We had some new furniture delivered the other day. As will happen with deliveries, some chinks and scratches appeared on the varnished surface as an inevitable part of the delivery process. The store sent a very gentlemanly elderly man to paint over the chinks. He had a can of spray with him. He cleaned the surface with sandpaper, readied the spout over the scratched area and asked me a very normal question.
“Can you give me some newspapers?”
I was taken aback but was fairly confident I could. I looked all over however but couldn’t produce anything larger than some oversized junk mail to spread on the floor.
Along came the realization that newspapers had already disappeared from my daily existence. The phasing out had sort of sneaked up on me so silently that I wasn’t even aware of such an important change!
There was a whole culture associated with reading papers, a social sign system if you will, that’s just gone or is soon scheduled to go!
So what else is gone from my life with the print newspaper? Here’s a few things that are on their way out:
Some fairly regular interchanges between various family members: “Where is the Sunday section of the paper”? “I put it back.” ” No you didn’t.” “I certainly did.” “No you didn’t!” “Oh, here it is! But who mixed up all the pages”! “Not me!” “Nothing in this house is ever in order. I’m always the one arranging things. It must be you.” “No you.” ” No, you!” And so on.
Discovery of traces of personalities recorded in newspapers: A discreet circle in pencil around a job ad on the paper on the table. You realize someone close to you has lost his job. A particularly frustrating aunt had come to visit when you were out. A rectangular piece of the paper is missing where a coupon had been. A clever wordsmith was waiting for a haircut right in your chair where you’re waiting now. He’d filled in the crosswords section.
Those movie plot devices: Someone chances upon a carelessly left old newspaper that reveals something. A cutout from an old paper in an old attic tells all. In Bengali movies a picture on a thoga (paper envelope usually made of newspapers that carries food items) glanced at casually reveals that the villain is still alive under an assumed name. The detective watches his subject from behind the morning paper. Those plot devices will have to go soon.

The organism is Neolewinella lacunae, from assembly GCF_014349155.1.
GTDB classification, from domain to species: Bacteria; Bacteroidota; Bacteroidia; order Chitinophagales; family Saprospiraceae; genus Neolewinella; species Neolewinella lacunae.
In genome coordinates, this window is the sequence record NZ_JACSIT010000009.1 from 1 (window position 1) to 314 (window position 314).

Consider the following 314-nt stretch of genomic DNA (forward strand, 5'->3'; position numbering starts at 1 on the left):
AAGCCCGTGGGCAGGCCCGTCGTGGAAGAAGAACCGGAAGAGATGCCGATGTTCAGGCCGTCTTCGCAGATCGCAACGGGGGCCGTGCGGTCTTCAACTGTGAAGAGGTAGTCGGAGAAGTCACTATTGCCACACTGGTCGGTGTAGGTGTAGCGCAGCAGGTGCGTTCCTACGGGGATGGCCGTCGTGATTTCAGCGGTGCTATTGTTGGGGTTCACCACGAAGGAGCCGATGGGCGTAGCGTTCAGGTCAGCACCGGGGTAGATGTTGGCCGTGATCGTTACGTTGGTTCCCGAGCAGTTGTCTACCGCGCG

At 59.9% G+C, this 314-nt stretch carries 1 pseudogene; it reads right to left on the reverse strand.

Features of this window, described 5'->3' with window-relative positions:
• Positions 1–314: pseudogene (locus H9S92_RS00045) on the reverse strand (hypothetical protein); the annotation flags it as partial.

Those neighbour-watching moments: Newspapers piling up outside a neighbours’ door? That family must be on vacation! How come they are able to afford so many more vacations than us? The wife isn’t even working anymore! It’s noon and the Roys still haven’t woken up to bring their paper in! Now they party late!
Conversations with newspaper boys and delivery men: In India, the newspaper delivery men come to collect their money every month and when they do, they recommend new papers and magazines or new festival related publications. They must be on their way out though I hope not soon! I’ve never lived in a house in the US where I’ve had newspapers delivered by boys on bikes but I’ve seen too many films to not miss them. They must be going too.
Memories in parks and trains: I’ve associated newspapers with parks and trains for a long time. If I didn’t want to have grass stains on my clothes, I’d spread a newspaper. If the train was dirty on a long journey, I’d spread a newspaper to sit on. I’d spread out food on a sheet of paper to eat while travelling. In India, people would be eating peanuts or spicy mixtures in parks made out of paper cones made of newspapers sold by street vendors. The sal leaf cones of yesteryear were replaced by newspaper cones in my parents’ generation. Now paper will be replaced in its turn.
Experiences to remember: Chancing upon a yellowed cutout carefully saved by your grandmother in an old book will never happen again. Simply struggling to hold onto the newspaper against the wind and running after stray pages blowing around! That’s almost already a thing of the past. The long, drawn out, nasal voice of the old-newspaper collector walking through the streets of Calcutta with a huge, tall sack on his head full of newspapers shouting khaaataaaaa-boi-kaagezzzz (exercise booksssss-booksss-paperzzzzzz) will no longer be heard in a day soon to come. Does he know that?
As I finished this post though, I thought of reading and writing rituals in ages past. I thought of Elizabeth Bennet walking around the room with Darcy’s sister in Pride and Prejudice while Darcy sat in a corner to write his letters. A moment around which attraction, rivalry, jealousy and writing all converged. I thought of his ink bottle and his quill and the preparations he (or his servants) must have needed to complete beforehand to write. Get paper, get ink pellets, dissolve them, light the candle and who knows what else. I thought of the fountain pen, the descendant of the quill and its passing.
Perhaps eventually all things must pass and that is how they are meant to live. In our memories.
Dear Readers: Some of your comments on last night’s post (Reading print newspapers) made me think of this post. Thank you!